The End of the Dream
Eighth Day of the Novena in Honour of St. Anne (St. Anne’s Church, Hamilton, Ontario)

Before I formed you in the womb I knew you: before you came to birth I consecrated you; I have appointed you as prophet to the nations.

It’s wonderful when the school year finally comes to an end, but there’s always a final price to pay, and that price for me is having to sit through the Valedictorian and Salutatorian speeches at the graduation ceremony at the end of every June. The message is always the same: “Dare to dream, you have the power to fulfill all your dreams, believe in yourself, etc.” The message is always about dreams, dreaming, and personal fulfillment.

There was a prayer over the PA recently that had a line in it: “Lord, help me to fulfill my dreams”. I asked my students whether or not they found something slightly amiss in that prayer, and none of them did. And why would they? That’s their prayer, that the Lord help them to fulfill their dreams.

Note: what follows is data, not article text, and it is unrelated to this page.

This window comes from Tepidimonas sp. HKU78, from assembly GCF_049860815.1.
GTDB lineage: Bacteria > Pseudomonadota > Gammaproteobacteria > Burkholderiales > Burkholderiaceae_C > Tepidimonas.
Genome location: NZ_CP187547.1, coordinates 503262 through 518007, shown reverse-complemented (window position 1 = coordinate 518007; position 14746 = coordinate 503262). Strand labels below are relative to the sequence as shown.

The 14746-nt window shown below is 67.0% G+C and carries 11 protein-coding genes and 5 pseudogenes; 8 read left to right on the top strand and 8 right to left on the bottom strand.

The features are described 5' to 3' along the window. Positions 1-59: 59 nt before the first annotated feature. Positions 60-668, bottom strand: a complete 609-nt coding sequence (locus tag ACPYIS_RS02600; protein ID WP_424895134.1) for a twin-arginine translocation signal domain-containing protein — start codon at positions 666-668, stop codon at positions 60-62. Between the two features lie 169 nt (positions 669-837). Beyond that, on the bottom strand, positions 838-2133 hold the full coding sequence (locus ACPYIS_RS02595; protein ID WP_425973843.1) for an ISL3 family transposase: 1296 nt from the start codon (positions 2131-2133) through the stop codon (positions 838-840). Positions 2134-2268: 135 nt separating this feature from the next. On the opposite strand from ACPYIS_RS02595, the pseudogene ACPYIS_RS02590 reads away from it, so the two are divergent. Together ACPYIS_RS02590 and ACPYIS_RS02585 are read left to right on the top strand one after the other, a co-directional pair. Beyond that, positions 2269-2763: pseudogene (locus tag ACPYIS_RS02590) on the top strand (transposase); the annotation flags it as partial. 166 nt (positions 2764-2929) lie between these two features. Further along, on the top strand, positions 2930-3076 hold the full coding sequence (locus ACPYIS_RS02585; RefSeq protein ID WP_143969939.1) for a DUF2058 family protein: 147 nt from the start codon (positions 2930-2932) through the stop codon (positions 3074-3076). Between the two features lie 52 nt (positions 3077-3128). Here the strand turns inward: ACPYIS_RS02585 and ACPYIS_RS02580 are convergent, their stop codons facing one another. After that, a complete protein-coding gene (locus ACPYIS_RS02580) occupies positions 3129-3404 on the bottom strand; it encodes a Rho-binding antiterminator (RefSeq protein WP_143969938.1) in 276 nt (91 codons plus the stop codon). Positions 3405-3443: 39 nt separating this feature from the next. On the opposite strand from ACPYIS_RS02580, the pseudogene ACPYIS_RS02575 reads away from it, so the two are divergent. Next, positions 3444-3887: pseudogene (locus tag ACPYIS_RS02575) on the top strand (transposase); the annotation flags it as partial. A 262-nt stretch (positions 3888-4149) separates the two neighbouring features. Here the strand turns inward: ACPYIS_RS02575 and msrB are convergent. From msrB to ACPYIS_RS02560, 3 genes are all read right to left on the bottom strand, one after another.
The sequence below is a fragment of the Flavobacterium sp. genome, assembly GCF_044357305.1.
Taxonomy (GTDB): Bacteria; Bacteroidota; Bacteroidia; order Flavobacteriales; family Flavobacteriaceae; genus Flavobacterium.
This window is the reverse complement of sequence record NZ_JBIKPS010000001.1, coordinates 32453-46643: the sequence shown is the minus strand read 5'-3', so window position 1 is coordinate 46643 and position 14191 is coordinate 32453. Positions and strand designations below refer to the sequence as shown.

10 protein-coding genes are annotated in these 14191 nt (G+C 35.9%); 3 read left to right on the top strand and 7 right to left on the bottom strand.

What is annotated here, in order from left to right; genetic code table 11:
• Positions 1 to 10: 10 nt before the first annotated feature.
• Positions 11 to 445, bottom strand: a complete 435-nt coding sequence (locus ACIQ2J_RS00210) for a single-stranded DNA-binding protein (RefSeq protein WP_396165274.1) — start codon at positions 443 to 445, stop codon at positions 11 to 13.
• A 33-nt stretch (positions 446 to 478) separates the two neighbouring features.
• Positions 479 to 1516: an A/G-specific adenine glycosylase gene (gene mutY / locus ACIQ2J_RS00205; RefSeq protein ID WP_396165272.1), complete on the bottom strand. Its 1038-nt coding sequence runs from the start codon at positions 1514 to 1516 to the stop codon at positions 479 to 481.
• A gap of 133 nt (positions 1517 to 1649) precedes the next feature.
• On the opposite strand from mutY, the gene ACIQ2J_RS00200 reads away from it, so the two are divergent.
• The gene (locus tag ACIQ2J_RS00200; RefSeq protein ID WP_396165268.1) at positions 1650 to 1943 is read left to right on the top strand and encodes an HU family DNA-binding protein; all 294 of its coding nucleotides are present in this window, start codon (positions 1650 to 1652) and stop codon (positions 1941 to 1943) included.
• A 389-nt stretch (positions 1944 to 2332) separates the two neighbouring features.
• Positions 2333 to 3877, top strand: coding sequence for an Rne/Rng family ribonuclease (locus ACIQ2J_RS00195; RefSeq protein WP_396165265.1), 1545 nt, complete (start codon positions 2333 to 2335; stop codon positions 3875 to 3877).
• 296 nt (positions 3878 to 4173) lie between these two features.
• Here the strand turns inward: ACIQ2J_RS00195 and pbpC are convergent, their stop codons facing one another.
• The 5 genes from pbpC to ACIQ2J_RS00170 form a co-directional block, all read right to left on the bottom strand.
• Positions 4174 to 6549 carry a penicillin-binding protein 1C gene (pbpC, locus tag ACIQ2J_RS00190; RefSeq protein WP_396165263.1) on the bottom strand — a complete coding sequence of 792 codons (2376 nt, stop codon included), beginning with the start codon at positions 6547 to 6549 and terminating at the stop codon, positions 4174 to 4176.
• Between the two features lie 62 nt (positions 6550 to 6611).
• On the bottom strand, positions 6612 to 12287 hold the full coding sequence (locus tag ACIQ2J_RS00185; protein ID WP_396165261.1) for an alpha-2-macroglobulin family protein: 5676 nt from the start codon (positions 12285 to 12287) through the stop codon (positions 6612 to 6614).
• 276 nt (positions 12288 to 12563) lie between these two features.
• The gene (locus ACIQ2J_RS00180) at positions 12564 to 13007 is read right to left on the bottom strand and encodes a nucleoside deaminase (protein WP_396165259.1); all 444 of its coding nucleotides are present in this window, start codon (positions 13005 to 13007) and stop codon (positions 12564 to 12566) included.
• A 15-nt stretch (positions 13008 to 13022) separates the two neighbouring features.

The problem, of course, is that the Lord does not help us to fulfill our dreams. And that got their attention; they were listening at that point. I remember my teenage years. I was full of dreams. Dreams made life exciting. It’s an essential part of being young, to have dreams, which is why they were all ears when I said that the Lord does not help us to fulfill our dreams. That was strange music to their ears.

The truth is that the Lord calls each one of us to help Him fulfill His providential plan. He calls us forth. And each one of us has been given both natural and supernatural gifts, not so that we might fulfill our dreams, but so that we might faithfully carry out the vocation the Lord has for us. God does not have a vocation, we do. He calls us. And our greatest happiness will be found when we heed that call and give up our own personal dreams to serve Him in the very unique and specific way He has called us to serve Him, a call that goes all the way back to before we were born: “…before you came to birth I consecrated you; I have appointed you as prophet to the nations.”